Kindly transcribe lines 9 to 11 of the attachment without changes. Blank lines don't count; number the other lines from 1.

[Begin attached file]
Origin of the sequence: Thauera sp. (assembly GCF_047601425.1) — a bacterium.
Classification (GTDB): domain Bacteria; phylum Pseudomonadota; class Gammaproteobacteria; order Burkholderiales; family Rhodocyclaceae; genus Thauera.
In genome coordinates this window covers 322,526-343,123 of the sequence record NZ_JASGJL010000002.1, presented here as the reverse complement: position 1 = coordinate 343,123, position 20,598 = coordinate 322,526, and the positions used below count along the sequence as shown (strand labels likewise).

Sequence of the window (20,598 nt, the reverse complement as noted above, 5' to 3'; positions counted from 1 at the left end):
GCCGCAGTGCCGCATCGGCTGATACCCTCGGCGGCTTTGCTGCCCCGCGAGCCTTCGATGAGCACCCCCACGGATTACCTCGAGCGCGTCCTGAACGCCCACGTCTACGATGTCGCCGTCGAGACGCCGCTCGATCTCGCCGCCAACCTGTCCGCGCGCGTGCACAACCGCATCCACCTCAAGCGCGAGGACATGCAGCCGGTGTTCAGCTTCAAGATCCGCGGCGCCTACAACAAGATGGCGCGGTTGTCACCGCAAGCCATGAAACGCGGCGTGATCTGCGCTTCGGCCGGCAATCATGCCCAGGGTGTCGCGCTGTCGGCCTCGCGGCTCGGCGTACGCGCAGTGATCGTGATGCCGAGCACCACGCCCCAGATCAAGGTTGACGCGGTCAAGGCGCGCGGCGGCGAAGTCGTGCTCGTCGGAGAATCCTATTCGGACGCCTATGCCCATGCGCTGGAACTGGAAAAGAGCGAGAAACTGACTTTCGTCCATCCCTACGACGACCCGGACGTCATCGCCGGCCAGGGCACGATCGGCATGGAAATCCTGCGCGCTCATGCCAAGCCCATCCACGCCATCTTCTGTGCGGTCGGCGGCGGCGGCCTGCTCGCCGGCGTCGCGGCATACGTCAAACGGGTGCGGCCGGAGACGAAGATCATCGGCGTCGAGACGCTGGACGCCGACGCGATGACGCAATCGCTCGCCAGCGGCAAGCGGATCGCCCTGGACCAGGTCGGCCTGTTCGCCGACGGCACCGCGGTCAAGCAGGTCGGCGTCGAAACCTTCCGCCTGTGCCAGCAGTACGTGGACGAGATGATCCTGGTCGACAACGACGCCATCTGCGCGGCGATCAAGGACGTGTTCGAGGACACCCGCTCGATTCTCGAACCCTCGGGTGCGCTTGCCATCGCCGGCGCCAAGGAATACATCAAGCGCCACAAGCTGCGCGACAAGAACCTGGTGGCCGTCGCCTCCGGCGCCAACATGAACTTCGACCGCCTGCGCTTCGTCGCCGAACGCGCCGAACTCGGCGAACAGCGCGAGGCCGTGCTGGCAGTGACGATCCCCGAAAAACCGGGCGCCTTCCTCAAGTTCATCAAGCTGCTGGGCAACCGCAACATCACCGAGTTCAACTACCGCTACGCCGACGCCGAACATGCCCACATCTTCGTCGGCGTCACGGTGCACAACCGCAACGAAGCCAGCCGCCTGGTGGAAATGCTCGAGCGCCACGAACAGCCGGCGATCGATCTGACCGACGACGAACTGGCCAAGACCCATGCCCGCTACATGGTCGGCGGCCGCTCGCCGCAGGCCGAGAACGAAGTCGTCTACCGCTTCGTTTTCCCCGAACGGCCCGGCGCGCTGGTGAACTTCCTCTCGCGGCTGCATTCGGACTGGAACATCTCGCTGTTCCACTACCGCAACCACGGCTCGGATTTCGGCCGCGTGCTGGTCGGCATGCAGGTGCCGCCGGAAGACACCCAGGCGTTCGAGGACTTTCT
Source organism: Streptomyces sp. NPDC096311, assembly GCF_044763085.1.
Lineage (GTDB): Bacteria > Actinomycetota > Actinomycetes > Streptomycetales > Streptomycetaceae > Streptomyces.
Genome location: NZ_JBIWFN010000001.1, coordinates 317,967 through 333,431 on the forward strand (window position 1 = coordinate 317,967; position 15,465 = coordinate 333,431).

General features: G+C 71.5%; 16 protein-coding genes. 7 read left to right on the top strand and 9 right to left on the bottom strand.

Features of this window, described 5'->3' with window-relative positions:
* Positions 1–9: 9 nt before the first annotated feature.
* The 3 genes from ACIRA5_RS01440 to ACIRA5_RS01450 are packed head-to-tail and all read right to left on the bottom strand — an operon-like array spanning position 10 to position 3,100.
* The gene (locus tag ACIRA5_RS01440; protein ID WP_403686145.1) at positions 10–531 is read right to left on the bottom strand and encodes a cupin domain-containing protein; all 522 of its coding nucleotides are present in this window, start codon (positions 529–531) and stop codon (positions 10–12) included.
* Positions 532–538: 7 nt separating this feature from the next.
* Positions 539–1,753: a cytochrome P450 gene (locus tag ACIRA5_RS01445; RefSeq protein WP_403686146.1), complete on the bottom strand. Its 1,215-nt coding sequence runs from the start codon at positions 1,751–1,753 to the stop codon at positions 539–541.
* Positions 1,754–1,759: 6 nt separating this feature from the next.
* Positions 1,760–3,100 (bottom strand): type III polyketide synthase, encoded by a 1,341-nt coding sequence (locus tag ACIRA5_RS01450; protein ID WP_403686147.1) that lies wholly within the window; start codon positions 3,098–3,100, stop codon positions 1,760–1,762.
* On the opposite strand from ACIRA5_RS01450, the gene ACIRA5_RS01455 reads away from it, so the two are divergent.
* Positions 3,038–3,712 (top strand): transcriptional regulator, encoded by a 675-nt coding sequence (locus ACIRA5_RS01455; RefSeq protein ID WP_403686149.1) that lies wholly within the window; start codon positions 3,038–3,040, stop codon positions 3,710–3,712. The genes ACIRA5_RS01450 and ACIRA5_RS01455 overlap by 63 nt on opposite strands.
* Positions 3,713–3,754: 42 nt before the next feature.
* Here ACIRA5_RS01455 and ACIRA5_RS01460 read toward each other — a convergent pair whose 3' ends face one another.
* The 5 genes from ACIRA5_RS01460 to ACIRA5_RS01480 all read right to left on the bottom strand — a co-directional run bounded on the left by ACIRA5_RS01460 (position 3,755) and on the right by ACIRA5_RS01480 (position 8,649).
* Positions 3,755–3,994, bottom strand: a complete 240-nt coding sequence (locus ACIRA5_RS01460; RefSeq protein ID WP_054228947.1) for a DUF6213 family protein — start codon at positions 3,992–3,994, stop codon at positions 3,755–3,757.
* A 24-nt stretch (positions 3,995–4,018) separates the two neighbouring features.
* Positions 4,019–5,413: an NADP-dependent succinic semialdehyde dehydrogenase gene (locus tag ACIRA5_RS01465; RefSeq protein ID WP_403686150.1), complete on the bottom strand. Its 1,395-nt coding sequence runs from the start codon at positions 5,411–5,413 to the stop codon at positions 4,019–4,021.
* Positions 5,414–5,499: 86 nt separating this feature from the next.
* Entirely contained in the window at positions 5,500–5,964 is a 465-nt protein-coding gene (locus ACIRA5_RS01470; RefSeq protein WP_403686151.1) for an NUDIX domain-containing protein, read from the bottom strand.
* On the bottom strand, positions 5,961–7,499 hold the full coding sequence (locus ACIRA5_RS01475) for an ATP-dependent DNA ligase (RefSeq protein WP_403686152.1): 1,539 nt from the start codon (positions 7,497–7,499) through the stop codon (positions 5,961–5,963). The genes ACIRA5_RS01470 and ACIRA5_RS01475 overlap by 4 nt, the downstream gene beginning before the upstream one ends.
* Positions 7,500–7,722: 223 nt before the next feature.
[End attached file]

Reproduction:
General features: G+C 71.5%; 16 protein-coding genes. 7 read left to right on the top strand and 9 right to left on the bottom strand.

Features of this window, described 5'->3' with window-relative positions:
* Positions 1–9: 9 nt before the first annotated feature.